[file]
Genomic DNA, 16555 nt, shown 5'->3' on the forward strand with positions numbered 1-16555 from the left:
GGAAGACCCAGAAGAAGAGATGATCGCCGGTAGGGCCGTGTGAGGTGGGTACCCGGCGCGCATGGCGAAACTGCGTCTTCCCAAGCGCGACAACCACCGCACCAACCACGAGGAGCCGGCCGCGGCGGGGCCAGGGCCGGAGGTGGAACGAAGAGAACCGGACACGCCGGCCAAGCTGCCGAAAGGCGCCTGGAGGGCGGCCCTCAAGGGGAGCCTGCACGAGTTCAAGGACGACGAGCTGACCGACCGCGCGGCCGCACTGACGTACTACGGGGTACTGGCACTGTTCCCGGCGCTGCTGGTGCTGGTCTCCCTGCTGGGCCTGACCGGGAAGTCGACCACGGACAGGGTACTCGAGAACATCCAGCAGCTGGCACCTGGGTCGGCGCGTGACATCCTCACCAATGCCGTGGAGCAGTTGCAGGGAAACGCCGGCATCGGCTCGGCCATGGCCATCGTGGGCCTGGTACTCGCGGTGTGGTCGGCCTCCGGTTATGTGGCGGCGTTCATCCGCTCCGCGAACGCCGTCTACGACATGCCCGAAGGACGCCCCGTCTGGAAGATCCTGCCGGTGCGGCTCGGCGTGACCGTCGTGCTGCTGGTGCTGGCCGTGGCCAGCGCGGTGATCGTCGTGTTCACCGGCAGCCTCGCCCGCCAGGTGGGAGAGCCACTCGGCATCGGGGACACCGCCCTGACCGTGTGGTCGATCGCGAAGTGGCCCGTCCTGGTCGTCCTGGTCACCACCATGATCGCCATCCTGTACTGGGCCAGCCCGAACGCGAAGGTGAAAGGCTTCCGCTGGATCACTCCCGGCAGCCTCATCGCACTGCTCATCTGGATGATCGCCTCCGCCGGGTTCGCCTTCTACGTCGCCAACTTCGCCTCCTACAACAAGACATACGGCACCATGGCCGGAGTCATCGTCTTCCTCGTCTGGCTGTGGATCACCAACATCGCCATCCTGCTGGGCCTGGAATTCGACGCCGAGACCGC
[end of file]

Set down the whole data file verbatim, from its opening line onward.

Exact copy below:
Genomic DNA, 16555 nt, shown 5'->3' on the forward strand with positions numbered 1-16555 from the left:
GGAAGACCCAGAAGAAGAGATGATCGCCGGTAGGGCCGTGTGAGGTGGGTACCCGGCGCGCATGGCGAAACTGCGTCTTCCCAAGCGCGACAACCACCGCACCAACCACGAGGAGCCGGCCGCGGCGGGGCCAGGGCCGGAGGTGGAACGAAGAGAACCGGACACGCCGGCCAAGCTGCCGAAAGGCGCCTGGAGGGCGGCCCTCAAGGGGAGCCTGCACGAGTTCAAGGACGACGAGCTGACCGACCGCGCGGCCGCACTGACGTACTACGGGGTACTGGCACTGTTCCCGGCGCTGCTGGTGCTGGTCTCCCTGCTGGGCCTGACCGGGAAGTCGACCACGGACAGGGTACTCGAGAACATCCAGCAGCTGGCACCTGGGTCGGCGCGTGACATCCTCACCAATGCCGTGGAGCAGTTGCAGGGAAACGCCGGCATCGGCTCGGCCATGGCCATCGTGGGCCTGGTACTCGCGGTGTGGTCGGCCTCCGGTTATGTGGCGGCGTTCATCCGCTCCGCGAACGCCGTCTACGACATGCCCGAAGGACGCCCCGTCTGGAAGATCCTGCCGGTGCGGCTCGGCGTGACCGTCGTGCTGCTGGTGCTGGCCGTGGCCAGCGCGGTGATCGTCGTGTTCACCGGCAGCCTCGCCCGCCAGGTGGGAGAGCCACTCGGCATCGGGGACACCGCCCTGACCGTGTGGTCGATCGCGAAGTGGCCCGTCCTGGTCGTCCTGGTCACCACCATGATCGCCATCCTGTACTGGGCCAGCCCGAACGCGAAGGTGAAAGGCTTCCGCTGGATCACTCCCGGCAGCCTCATCGCACTGCTCATCTGGATGATCGCCTCCGCCGGGTTCGCCTTCTACGTCGCCAACTTCGCCTCCTACAACAAGACATACGGCACCATGGCCGGAGTCATCGTCTTCCTCGTCTGGCTGTGGATCACCAACATCGCCATCCTGCTGGGCCTGGAATTCGACGCCGAGACCGC